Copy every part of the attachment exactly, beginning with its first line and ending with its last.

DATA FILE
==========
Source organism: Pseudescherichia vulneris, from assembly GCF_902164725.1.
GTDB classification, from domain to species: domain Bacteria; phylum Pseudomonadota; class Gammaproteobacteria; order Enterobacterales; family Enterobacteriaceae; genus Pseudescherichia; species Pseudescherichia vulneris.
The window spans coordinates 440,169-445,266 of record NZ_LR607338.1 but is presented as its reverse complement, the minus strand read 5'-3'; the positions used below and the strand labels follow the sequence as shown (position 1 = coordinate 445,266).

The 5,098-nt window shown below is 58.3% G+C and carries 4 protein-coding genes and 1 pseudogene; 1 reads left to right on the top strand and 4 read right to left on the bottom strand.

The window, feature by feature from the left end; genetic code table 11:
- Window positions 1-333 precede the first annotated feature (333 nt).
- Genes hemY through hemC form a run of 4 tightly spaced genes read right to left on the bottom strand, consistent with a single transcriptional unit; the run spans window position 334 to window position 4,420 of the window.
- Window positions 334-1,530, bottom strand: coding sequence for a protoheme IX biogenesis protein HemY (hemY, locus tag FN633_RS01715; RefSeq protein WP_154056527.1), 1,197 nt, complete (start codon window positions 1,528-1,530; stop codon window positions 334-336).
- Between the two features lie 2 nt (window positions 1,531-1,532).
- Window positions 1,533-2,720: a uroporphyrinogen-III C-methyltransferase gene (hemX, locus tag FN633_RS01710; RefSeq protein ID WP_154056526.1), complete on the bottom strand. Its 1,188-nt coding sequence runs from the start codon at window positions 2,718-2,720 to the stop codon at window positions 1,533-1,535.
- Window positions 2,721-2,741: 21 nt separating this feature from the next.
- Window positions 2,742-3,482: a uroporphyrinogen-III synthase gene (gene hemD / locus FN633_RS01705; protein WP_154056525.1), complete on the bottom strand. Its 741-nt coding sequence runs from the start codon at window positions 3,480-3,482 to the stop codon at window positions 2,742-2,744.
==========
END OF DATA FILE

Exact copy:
Source organism: Pseudescherichia vulneris, from assembly GCF_902164725.1.
GTDB classification, from domain to species: domain Bacteria; phylum Pseudomonadota; class Gammaproteobacteria; order Enterobacterales; family Enterobacteriaceae; genus Pseudescherichia; species Pseudescherichia vulneris.
The window spans coordinates 440,169-445,266 of record NZ_LR607338.1 but is presented as its reverse complement, the minus strand read 5'-3'; the positions used below and the strand labels follow the sequence as shown (position 1 = coordinate 445,266).

The 5,098-nt window shown below is 58.3% G+C and carries 4 protein-coding genes and 1 pseudogene; 1 reads left to right on the top strand and 4 read right to left on the bottom strand.

The window, feature by feature from the left end; genetic code table 11:
- Window positions 1-333 precede the first annotated feature (333 nt).
- Genes hemY through hemC form a run of 4 tightly spaced genes read right to left on the bottom strand, consistent with a single transcriptional unit; the run spans window position 334 to window position 4,420 of the window.
- Window positions 334-1,530, bottom strand: coding sequence for a protoheme IX biogenesis protein HemY (hemY, locus tag FN633_RS01715; RefSeq protein WP_154056527.1), 1,197 nt, complete (start codon window positions 1,528-1,530; stop codon window positions 334-336).
- Between the two features lie 2 nt (window positions 1,531-1,532).
- Window positions 1,533-2,720: a uroporphyrinogen-III C-methyltransferase gene (hemX, locus tag FN633_RS01710; RefSeq protein ID WP_154056526.1), complete on the bottom strand. Its 1,188-nt coding sequence runs from the start codon at window positions 2,718-2,720 to the stop codon at window positions 1,533-1,535.
- Window positions 2,721-2,741: 21 nt separating this feature from the next.
- Window positions 2,742-3,482: a uroporphyrinogen-III synthase gene (gene hemD / locus FN633_RS01705; protein WP_154056525.1), complete on the bottom strand. Its 741-nt coding sequence runs from the start codon at window positions 3,480-3,482 to the stop codon at window positions 2,742-2,744.